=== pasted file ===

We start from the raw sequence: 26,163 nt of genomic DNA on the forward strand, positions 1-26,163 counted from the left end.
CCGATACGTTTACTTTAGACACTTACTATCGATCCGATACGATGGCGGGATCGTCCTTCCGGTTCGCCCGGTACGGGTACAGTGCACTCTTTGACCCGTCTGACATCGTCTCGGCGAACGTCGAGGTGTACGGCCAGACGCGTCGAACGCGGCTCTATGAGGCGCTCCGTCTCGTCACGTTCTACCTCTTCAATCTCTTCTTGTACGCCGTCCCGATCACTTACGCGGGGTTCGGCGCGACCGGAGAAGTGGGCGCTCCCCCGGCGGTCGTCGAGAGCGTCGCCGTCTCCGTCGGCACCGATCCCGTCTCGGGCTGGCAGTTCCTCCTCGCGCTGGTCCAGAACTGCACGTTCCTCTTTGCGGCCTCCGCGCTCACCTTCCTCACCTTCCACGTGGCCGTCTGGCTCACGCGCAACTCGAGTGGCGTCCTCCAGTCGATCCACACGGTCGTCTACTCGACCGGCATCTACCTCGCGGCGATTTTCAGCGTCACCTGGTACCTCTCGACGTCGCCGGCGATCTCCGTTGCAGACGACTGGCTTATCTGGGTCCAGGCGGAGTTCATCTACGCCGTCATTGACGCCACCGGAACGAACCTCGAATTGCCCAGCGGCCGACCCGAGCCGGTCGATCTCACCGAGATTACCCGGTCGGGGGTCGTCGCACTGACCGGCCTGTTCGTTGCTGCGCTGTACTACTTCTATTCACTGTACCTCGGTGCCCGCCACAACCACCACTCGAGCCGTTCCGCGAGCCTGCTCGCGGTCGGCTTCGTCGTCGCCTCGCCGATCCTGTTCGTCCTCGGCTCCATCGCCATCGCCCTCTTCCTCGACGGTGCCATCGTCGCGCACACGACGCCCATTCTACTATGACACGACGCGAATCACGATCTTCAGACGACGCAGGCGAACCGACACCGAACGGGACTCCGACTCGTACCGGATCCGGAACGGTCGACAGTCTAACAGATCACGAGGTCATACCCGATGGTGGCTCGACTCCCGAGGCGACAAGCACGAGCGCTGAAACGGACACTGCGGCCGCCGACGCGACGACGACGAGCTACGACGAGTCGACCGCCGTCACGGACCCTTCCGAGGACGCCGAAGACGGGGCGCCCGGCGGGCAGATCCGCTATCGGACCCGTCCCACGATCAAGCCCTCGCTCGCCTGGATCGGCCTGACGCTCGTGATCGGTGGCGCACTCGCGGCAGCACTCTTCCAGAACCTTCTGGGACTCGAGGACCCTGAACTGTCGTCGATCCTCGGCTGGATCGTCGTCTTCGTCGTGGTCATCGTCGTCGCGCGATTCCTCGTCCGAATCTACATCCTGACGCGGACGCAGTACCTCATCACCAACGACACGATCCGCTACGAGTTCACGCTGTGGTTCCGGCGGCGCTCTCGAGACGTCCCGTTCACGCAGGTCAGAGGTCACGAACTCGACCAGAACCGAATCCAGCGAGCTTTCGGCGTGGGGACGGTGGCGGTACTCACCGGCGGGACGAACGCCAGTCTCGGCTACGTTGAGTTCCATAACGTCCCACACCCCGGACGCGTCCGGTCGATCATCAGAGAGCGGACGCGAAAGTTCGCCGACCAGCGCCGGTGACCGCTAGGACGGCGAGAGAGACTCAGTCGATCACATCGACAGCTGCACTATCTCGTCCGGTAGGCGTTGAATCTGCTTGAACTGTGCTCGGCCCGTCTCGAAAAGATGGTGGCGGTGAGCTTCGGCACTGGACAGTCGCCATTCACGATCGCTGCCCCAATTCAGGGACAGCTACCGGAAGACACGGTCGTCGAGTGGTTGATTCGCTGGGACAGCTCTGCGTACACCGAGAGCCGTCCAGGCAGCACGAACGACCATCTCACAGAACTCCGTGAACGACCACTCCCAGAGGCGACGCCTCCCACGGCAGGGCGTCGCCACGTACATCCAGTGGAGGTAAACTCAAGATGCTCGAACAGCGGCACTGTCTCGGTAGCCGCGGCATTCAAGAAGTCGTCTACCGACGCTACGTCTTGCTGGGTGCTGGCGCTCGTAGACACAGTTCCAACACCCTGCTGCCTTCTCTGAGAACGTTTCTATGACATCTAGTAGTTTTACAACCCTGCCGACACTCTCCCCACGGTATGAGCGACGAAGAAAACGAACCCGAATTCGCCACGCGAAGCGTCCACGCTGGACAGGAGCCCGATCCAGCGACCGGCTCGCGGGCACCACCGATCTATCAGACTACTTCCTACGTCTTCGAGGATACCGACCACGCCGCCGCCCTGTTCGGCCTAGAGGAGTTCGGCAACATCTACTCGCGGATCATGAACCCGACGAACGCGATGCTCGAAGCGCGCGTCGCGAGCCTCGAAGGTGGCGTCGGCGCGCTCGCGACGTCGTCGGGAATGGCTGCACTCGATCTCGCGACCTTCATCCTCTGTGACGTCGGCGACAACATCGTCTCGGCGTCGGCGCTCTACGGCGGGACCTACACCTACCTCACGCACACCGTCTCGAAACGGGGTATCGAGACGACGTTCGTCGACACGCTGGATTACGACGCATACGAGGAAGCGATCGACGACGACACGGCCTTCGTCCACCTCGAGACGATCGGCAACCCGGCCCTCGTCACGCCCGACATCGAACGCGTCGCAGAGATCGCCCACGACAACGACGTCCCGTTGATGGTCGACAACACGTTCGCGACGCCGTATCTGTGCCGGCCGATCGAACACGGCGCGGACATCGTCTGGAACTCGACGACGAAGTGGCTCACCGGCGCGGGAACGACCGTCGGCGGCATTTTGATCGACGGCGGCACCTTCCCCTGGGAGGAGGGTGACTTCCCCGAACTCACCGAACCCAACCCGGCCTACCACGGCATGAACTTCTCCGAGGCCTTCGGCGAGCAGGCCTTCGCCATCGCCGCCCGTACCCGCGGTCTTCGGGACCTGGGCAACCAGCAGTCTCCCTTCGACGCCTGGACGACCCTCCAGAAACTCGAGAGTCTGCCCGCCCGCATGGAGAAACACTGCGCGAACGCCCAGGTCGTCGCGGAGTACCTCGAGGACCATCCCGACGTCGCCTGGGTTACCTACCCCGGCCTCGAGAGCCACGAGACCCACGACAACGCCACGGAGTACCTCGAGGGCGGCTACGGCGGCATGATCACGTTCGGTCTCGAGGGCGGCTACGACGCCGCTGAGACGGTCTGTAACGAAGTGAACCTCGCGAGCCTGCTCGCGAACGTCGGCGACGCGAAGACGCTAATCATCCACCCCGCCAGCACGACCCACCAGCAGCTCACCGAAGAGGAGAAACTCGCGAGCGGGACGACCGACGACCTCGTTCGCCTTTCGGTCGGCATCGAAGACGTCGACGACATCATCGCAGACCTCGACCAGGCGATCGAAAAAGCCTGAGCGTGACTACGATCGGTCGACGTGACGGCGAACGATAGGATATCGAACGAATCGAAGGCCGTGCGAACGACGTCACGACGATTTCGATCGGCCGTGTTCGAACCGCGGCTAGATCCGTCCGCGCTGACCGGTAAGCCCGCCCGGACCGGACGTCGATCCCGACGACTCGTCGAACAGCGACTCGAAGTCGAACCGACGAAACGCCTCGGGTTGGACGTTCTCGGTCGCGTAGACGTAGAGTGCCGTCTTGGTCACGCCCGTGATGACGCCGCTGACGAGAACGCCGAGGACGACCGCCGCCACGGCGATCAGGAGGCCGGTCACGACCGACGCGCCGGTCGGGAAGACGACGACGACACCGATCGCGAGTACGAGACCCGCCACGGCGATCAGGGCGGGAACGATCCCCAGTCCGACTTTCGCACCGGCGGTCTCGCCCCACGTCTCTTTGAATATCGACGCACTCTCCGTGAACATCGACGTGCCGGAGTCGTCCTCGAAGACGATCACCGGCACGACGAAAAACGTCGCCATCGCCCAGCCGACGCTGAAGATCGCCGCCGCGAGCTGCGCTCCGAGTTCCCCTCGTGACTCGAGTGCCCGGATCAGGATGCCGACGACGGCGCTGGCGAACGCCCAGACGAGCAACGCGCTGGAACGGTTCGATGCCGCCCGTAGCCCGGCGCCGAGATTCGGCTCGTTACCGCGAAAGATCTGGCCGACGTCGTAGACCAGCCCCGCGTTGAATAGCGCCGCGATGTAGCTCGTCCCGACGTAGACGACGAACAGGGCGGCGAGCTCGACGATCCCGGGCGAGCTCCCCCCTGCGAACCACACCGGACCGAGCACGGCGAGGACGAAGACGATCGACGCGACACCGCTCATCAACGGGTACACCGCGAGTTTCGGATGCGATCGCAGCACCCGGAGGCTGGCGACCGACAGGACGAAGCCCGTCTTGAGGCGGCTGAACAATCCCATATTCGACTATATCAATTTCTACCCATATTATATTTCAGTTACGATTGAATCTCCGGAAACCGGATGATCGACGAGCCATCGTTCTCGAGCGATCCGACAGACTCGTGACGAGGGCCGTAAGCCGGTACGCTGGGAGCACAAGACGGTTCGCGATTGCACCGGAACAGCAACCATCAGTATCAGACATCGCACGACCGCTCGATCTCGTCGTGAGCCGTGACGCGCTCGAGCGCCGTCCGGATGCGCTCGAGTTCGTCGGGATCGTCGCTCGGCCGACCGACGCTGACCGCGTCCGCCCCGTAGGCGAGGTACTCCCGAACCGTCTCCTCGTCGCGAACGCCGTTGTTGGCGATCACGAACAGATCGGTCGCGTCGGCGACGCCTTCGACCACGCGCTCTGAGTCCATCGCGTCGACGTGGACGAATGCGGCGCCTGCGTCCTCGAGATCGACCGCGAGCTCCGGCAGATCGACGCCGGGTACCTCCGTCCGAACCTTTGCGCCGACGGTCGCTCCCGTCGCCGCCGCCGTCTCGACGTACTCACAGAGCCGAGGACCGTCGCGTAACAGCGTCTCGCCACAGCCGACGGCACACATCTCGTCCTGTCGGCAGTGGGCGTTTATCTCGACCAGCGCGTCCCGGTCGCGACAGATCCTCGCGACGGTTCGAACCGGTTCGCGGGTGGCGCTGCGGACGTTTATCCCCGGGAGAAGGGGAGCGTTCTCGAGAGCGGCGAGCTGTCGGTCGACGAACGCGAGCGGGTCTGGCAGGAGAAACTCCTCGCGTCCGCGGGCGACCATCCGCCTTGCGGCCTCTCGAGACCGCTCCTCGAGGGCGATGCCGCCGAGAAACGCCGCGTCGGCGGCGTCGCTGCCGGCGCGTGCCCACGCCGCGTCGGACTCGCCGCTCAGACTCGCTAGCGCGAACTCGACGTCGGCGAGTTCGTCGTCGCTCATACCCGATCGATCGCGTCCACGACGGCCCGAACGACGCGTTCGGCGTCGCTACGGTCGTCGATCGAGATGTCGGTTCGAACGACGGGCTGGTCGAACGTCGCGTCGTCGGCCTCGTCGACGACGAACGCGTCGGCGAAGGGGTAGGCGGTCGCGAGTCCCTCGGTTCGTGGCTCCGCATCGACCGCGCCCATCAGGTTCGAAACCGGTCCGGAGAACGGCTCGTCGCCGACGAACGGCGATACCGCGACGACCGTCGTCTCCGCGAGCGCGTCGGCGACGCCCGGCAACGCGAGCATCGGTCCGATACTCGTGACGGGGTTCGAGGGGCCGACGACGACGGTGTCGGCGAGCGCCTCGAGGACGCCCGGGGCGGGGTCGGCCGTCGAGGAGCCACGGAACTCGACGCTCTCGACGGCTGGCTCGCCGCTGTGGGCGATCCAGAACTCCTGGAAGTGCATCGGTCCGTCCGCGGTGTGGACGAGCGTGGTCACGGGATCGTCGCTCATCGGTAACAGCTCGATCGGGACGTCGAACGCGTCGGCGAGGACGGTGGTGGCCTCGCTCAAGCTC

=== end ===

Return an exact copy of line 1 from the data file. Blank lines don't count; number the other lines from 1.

We start from the raw sequence: 26,163 nt of genomic DNA on the forward strand, positions 1-26,163 counted from the left end.